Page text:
In the summer of 2011, Andrea’s life was filled with the stereotypical activities of a Hoosier mom. She was married to the love of her life with a four-year-old daughter and enjoyed country music, her career, spending time with her family and friends, and training for an upcoming half marathon.
On August 13, she was with friends at the Indiana State Fair standing in what was known as the “Sugar Pit” – the central area at the base of the stage for the most ardent fans of the band Sugarland. It was a Saturday evening full of excitement and anticipation.
But what nobody anticipated was a sudden gust of wind – nearly 60 MPH – part of a severe storm system threatening the area. This gust caused the stage rigging and part of the roof to collapse on the waiting crowd. Seven people died, and dozens were injured, including Andrea.
Andrea was trapped under the rubble of the collapsed stage and eventually freed and taken to a local hospital, where she remained in a coma for several weeks. After seven surgeries and four different hospitals, after a grueling nine months, she returned home to Pendleton, her life forever changed.
Her mother shares that everything changed for Andrea except “her beautiful personality.” Despite his initial support, Andrea is now divorced from her husband and they share custody of their daughter, though there are some basic parenting tasks that are challenging for her. She’s also lost several friendships and is unable to work outside her home.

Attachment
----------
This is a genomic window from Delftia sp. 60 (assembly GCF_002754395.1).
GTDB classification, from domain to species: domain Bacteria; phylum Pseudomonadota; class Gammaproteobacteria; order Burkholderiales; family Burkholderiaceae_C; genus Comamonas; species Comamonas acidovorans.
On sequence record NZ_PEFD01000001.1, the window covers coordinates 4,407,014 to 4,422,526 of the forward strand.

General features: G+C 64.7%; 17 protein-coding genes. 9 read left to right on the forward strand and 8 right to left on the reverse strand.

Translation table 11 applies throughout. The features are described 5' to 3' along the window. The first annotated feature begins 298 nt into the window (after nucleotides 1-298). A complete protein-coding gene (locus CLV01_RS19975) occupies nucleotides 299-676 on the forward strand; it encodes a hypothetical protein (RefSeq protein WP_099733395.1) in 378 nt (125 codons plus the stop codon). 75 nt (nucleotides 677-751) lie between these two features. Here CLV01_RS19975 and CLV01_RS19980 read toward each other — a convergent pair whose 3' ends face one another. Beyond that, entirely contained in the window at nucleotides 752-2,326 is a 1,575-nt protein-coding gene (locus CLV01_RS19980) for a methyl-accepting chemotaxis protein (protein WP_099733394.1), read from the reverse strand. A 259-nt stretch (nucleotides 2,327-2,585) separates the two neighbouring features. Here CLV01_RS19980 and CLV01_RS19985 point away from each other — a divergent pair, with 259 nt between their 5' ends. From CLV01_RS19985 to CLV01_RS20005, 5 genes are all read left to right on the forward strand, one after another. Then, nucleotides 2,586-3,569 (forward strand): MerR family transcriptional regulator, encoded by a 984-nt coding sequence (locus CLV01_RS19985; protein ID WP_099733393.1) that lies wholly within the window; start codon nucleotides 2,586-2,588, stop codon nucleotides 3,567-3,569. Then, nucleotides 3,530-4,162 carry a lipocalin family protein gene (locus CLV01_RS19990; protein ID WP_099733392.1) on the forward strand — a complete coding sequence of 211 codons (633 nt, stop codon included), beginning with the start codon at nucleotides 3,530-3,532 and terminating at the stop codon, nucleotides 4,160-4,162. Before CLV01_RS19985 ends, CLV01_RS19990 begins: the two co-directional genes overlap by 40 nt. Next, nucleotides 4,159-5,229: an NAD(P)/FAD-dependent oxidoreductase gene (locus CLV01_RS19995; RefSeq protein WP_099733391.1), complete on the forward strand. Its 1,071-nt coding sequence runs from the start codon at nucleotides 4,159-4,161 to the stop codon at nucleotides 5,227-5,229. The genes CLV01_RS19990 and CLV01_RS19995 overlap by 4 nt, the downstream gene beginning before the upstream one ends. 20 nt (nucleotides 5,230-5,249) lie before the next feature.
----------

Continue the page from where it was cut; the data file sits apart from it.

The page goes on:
Some of the major physical after-effects of her TBI include seizures, short-term memory loss, and the loss of the use of her left arm and hand. Though the intense rehabilitation is over, she still qualifies for some services and treatments. She is now dependent upon medication to control and treat some of these physical side effects.
Currently, as with most survivors, Andrea missed her independence and the ability to perform tasks that used to come with ease. It can be frustrating to think about the life that was and what it has now become.
Her family has also had to adjust, as her mother is her primary caregiver – assisting with her treatments and daily tasks. There is no “magic switch” or medicine that can return a survivor to their life before their TBI. It is an ongoing and sometimes forever process of adjusting and growing and trying to get better. It requires a hopeful attitude and lots and lots of patience.
Andrea has become connected with other survivors through the Heads or Tails support group and looks to a future where she may one day be able to live more independently and create more meaningful relationships. It is through this group she became acquainted with the idea of Villa Licci. Her parents, too, look into the future where they (and Andrea) may need more assistance. They are hopeful Villa Licci will provide a place with like-minded individuals who understand the complexities of brain injuries. Where Andrea can return to some level of independence and where her parents can have peace of mind about her living situation.